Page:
Work is in full swing above and below ground building London’s super sewer but, in the depths of the River Thames, another team has been grafting in the river to help build London’s super sewer.
A group of divers has completed more than 500 dives across the central sites for the Thames Tideway Tunnel, under construction to help stop millions of tonnes of sewage overflowing into the River Thames.
Working at sites in Blackfriars, Chelsea and Victoria Embankment, their tasks include welding and mud-sucking, supporting the construction of cofferdams out into the River Thames. These new pieces of land will allow shafts to be built to connect the existing Victorian sewers into the new, 25km Thames Tideway Tunnel.
Professional diver, Adam Blagg, said: “You get a chance to work in some places that no one else has ever seen or touched. Visibility is zero but you can hear all sorts of different noises, including the tube.”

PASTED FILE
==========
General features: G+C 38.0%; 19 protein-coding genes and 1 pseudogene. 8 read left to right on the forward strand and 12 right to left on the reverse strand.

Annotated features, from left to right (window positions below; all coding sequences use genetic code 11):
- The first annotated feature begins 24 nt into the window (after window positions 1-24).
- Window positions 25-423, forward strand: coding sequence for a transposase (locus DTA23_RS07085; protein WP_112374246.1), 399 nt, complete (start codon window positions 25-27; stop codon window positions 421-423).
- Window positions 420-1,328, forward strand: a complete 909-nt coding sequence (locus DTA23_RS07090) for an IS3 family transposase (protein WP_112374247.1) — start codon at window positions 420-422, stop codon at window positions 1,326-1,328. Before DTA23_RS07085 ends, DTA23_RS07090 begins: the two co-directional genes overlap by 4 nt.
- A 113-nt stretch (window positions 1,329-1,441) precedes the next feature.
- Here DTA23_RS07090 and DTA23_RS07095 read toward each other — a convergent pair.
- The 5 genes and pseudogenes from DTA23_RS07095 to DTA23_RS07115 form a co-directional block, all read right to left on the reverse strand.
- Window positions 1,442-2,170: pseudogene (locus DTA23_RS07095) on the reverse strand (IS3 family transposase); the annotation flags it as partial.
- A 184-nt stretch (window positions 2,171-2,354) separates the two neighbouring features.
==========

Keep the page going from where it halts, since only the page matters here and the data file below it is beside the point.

Alex Wood, Dive Supervisor from subcontractor DiveCo, said: “The Thames is very tidal, which brings its own challenges: it can be very difficult diving in strong tides. Here in London, because we’re only about eight metres deep, we can dive for up to four hours and it varies massively what we do. It’s been a really interesting project, we’ve tried to adapt to all the challenges it’s presented us.”
Blackfriars Project Manager, Peter Rouzel, said: “There are a lot of complex activities required to deliver major construction projects, and diving operations are not necessarily an activity you’d think of, but the team here are absolutely pivotal to all the work we are doing at Blackfriars. Their skills and experience in building a project of this scale in the River Thames are invaluable.”
The Thames Tideway Tunnel is a 25km super sewer from west to east London, which will help tackle the tens of millions of tonnes of sewage that pours into the River Thames each year.
Work is currently underway at 24 sites across London, and is due for completion in 2025*.
*This article has been amended to reflect the project's updated completion date following an analysis of the impacts of the pandemic.